I Am Princess X by Cherie Priest
Released May 26, 2015.
This is the first YA novel by Priest, a well-known fantasy author for adults, and it’s a treat. May and Libby have been friends for years, the best of friends after meeting in fifth grade on a playground. The two of them wrote comics together about Princess X, a katana-wielding heroine. But then one day, Libby was gone, dead after a car crash from a bridge. Three years later, May has returned to their hometown and notices an image of a princess holding a katana on a sticker, a sticker that is brand new. May tracks down the image to a web comic where she realizes there are real similarities to the story that she and Libby had created. How can that be? And how strange is it that some of the stories seem to have messages only May could understand hidden inside of them?
There is a real joy in finding a book that does digital life so very well. The online elements of the story and the web comic are clear and make perfect sense. The hacking and dark net also work well in the way they are portrayed where there is information to be found but often it’s not legal to access it. That aspect alone, so often mismanaged in novels, is worth this read. But add to that a determined friend who quickly believes that her dead friend is still alive, an online and real life quest for information, horrible bad guys, and the exploration of Seattle both above and underground. It’s a book that is a searing fast read thanks to its pacing and the need to find out the truth.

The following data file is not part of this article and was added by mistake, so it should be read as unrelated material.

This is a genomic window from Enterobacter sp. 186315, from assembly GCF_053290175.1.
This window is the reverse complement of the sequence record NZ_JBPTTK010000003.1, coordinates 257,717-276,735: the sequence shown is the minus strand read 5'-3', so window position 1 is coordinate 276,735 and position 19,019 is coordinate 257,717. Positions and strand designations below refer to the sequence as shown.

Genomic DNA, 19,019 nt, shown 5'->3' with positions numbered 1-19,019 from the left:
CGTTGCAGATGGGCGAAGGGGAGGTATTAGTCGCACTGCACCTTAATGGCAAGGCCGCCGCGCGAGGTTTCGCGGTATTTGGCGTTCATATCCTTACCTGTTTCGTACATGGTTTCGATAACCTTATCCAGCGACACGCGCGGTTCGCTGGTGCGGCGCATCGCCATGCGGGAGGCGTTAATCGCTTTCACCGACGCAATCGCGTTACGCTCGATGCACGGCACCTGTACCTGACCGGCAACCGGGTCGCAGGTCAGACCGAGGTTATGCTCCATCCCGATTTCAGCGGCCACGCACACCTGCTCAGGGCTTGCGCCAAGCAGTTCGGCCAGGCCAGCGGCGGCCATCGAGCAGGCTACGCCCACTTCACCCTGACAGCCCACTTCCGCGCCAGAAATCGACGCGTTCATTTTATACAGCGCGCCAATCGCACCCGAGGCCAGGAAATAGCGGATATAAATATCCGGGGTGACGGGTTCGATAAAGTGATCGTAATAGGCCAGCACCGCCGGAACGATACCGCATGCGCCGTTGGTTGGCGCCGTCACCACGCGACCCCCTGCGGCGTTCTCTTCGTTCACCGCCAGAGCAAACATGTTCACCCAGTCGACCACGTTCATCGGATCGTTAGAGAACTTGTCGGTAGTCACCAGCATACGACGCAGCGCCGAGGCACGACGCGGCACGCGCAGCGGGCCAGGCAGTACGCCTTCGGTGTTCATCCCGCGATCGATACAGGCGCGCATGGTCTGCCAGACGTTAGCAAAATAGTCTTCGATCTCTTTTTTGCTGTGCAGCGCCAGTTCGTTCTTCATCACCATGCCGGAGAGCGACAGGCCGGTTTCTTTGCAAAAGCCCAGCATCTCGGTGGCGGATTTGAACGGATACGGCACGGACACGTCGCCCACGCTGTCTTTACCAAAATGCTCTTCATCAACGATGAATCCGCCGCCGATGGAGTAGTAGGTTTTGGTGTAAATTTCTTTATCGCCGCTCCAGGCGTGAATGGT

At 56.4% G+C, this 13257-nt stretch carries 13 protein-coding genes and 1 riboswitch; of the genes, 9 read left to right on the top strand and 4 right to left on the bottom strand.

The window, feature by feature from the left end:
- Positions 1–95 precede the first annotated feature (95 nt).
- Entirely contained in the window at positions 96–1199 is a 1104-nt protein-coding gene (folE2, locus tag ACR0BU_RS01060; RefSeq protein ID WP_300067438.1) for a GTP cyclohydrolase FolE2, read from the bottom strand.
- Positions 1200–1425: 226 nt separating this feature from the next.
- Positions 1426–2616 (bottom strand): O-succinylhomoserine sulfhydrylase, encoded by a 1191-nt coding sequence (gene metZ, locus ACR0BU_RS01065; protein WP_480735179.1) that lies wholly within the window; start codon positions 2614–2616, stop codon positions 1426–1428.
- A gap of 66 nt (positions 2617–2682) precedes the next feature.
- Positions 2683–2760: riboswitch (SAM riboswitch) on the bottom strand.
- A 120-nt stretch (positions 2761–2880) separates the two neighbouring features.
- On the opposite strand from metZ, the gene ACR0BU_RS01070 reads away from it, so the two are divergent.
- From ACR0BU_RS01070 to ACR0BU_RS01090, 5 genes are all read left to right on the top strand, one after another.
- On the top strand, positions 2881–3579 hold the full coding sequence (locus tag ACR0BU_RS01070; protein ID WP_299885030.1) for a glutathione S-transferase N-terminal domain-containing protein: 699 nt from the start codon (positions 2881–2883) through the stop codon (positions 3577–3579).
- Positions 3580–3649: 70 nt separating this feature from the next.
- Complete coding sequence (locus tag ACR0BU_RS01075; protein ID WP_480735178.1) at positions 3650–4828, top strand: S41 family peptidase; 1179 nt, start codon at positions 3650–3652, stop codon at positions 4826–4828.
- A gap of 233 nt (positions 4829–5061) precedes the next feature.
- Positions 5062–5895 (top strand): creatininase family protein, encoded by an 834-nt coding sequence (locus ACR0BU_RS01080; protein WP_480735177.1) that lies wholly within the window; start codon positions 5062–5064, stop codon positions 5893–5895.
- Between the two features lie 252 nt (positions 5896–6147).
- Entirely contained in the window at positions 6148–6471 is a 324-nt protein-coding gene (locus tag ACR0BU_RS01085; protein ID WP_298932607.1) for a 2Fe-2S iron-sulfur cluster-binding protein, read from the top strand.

The online comics are shared as comic inserts in the book, and were not completed in the galley that I have. The first couple of comics were available and add to the drama of the book. The mix of words and images works very well here with Priest using it both to move the story forward and to show the drama and appeal of the comic itself.
Smartly written with great characters and an amazing quest for the truth, this book is satisfying, surprising and impressive. Appropriate for ages 12-15.
Reviewed from ARC received from Arthur A. Levine Books.
Here’s the first trailer for the second Maze Runner book, The Scorch Trials:
Challenger Deep by Neal Shusterman (InfoSoup)
The Captain is always watching, constantly there, even before the ship. Caden knows the Captain well and knows enough to both respect and fear him. As he spends more time on the ship, he also gets close to the parrot who is working to plot against the Captain and bring Caden onto his side. But at times the ship fades away and reality comes back to Caden. He realizes that he’s pushing friends away and becoming more and more alone in his life. He’s always been popular and had plenty of friends but his new oddness and the strange way his mind is working keeps them at a distance. As the ship approaches the deepest part of the ocean, others join the crew, teens who have their own roles on the ship, those who navigate and those who look into the future. As Caden begins to get the treatment he needs for the voices in his head, these are revealed as the other patients around him. Caden has to journey across the dark sea alone, figure out who is on his side, and hopefully come out the other side alive. It’s a journey through a mind that is fighting an internal chemical battle against itself but it is also a journey of brilliance and beauty.